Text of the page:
Understanding Dacryocystorhinostomy (DCR) Surgery

If you or someone you know is dealing with persistent tear duct issues, you may have heard of dacryocystorhinostomy (DCR) surgery. This procedure is designed to address blocked tear ducts, a common problem that can lead to discomfort and vision issues if left untreated. In this article, we’ll explore what DCR surgery entails, who might benefit from it, and what to expect during and after the procedure.

What is Dacryocystorhinostomy (DCR) Surgery?

Dacryocystorhinostomy, often abbreviated as DCR, is a surgical procedure used to treat blocked tear ducts. Tear duct blockages can occur due to various reasons, including infections, injury, or narrowing of the tear ducts (known as nasolacrimal ducts). When the tear ducts are blocked, tears cannot drain properly, leading to excessive tearing, eye irritation, and potential infections.

DCR surgery creates a new pathway for tears to drain from the eyes into the nose, bypassing the blocked or dysfunctional tear ducts. This can be achieved through an external approach (making a small incision on the side of the nose) or an endoscopic approach (using a tiny camera and instruments inserted through the nasal cavity).

Who Needs DCR Surgery?

DCR surgery is typically recommended for individuals suffering from the following conditions:

  1. Chronic Tearing: If you experience persistent tearing that doesn’t improve with conservative treatments like warm compresses or antibiotics, DCR surgery may be considered.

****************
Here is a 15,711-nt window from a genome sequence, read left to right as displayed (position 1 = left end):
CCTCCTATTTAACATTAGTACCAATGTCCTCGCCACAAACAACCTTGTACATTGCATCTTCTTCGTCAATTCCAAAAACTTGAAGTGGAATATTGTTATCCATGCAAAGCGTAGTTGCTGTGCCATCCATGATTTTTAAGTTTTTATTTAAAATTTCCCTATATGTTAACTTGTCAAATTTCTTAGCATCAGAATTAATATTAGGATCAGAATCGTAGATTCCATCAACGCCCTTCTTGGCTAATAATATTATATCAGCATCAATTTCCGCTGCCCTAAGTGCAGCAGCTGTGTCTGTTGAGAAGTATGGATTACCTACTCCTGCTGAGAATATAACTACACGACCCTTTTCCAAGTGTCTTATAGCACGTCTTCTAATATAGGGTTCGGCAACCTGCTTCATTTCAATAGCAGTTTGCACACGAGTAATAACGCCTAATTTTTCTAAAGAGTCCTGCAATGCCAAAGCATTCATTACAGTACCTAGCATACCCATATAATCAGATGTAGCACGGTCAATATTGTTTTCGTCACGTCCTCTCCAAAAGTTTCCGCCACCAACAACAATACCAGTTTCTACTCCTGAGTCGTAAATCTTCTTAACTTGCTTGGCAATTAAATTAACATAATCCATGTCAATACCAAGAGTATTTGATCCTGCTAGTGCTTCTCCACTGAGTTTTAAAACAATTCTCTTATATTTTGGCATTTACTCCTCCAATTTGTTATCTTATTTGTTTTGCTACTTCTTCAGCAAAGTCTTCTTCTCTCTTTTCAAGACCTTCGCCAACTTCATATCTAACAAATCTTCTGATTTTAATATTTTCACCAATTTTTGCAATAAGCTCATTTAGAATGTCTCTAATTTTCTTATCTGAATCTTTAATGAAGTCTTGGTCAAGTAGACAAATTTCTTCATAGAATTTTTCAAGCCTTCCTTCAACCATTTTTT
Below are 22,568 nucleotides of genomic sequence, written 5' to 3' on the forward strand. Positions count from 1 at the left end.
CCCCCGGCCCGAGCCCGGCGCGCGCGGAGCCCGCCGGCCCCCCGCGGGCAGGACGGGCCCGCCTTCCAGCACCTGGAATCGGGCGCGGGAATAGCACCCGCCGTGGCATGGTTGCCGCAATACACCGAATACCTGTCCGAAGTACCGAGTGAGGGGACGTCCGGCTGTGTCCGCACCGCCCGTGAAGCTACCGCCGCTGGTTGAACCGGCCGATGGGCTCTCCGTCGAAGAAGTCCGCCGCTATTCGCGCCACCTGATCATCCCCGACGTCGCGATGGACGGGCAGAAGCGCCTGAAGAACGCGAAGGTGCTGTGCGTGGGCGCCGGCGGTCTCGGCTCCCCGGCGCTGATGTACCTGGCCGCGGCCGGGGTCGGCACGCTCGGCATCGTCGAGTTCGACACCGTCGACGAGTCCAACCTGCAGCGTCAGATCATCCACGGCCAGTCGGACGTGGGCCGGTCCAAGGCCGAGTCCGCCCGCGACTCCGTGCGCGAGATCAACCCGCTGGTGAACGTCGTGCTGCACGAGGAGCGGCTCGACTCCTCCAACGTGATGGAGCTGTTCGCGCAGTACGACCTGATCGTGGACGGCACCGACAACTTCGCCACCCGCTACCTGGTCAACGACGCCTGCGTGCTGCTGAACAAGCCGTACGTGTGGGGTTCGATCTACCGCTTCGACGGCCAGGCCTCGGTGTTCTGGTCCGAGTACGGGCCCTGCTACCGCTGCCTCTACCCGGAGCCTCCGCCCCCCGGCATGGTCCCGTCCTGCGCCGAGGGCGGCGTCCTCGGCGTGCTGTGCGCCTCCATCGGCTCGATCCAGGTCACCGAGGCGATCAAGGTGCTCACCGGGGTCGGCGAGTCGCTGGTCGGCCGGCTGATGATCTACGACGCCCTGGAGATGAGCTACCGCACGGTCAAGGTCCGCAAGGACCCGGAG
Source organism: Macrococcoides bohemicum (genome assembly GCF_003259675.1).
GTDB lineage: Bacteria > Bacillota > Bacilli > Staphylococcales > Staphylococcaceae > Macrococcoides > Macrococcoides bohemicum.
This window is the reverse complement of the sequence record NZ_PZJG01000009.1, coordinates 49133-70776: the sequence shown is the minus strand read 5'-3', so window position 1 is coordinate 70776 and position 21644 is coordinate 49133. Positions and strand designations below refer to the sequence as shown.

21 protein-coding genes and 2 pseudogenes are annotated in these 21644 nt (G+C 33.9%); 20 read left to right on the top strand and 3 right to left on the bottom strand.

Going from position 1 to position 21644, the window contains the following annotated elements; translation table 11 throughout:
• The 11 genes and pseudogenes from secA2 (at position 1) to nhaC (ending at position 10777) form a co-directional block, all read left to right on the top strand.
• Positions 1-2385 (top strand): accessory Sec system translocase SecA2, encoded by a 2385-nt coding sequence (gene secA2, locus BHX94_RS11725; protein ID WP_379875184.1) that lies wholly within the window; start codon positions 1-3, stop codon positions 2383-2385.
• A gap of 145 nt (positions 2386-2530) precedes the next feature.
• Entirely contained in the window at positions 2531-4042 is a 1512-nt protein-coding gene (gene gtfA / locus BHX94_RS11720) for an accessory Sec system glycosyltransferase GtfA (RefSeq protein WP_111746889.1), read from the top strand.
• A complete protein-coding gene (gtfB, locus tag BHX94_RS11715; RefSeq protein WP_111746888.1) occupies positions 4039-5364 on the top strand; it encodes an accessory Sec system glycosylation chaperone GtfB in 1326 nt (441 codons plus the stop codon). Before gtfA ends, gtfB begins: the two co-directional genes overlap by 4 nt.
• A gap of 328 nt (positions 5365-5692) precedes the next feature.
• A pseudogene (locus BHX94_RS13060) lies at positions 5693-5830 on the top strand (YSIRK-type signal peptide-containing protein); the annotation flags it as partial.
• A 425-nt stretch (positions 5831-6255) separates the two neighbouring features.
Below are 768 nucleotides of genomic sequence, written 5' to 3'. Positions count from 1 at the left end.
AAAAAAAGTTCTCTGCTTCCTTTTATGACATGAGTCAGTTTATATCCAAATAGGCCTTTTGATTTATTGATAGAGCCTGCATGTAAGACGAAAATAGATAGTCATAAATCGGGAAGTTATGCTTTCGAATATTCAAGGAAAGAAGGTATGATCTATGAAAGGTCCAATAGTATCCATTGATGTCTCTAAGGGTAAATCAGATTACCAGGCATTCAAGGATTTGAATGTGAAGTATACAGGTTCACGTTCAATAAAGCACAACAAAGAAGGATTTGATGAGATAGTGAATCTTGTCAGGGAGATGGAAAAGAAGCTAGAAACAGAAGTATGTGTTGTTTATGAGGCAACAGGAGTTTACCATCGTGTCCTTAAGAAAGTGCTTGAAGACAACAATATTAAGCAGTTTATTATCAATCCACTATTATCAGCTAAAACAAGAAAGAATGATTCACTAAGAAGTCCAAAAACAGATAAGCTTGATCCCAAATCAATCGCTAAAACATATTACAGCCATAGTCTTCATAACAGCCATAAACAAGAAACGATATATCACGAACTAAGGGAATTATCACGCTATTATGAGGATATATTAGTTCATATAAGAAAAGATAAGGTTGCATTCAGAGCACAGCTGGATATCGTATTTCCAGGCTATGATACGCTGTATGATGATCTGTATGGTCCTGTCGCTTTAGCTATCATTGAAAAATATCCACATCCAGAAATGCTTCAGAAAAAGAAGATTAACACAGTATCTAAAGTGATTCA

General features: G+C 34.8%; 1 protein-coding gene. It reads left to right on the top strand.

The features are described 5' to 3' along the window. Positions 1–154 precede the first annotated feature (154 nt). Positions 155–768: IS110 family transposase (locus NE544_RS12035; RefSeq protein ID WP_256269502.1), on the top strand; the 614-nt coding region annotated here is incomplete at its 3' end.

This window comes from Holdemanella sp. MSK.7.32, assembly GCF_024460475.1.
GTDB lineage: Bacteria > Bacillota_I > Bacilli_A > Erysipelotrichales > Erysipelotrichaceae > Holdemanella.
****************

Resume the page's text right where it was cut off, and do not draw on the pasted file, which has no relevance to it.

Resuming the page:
2. Recurrent Infections: Blocked tear ducts can lead to frequent eye infections or swelling around the tear duct area, which may require surgical intervention to prevent further complications.
  3. Anatomic Abnormalities: Some individuals are born with congenital abnormalities that cause structural issues in the tear ducts, making them prone to blockages.

The DCR Surgical Procedure

During DCR surgery, our ophthalmologist will carefully remove the blockage or create a new drainage pathway. The procedure can typically be performed under local or general anesthesia, depending on the patient’s preference and the surgeon’s recommendation.

The surgeon may use one of two main approaches for DCR surgery:

  • External DCR: This involves making a small incision on the side of the nose near the tear ducts to access and clear the blockage. A small silicone tube may be placed temporarily to keep the new drainage pathway open during healing.
  • Endoscopic DCR: This approach utilizes a thin, flexible tube with a camera (endoscope) inserted through the nasal passages to access and clear the blocked tear ducts. This technique is less invasive and may result in quicker recovery times.

Recovery and Aftercare

After DCR surgery, patients can usually return home the same day with specific instructions for recovery. It’s normal to experience mild discomfort, swelling, or nasal congestion for a few days following the procedure. Pain medication and nasal sprays may be prescribed to alleviate these symptoms.

Here are some general tips for recovery after DCR surgery:

  • Follow-up Visits: Attend all scheduled follow-up appointments with your surgeon to ensure proper healing and monitor for any complications.
  • Avoid Strenuous Activities: Refrain from heavy lifting or strenuous activities for a few weeks following surgery to promote healing.
  • Care for Incision Sites: Keep the incision sites clean and dry, and avoid touching or rubbing the area.


Dacryocystorhinostomy (DCR) surgery is a safe and effective treatment option for individuals suffering from blocked tear ducts and related symptoms. If you’re considering DCR surgery or have been recommended by a healthcare professional, be sure to discuss the procedure thoroughly with our surgeon to understand the benefits, risks, and expected outcomes.

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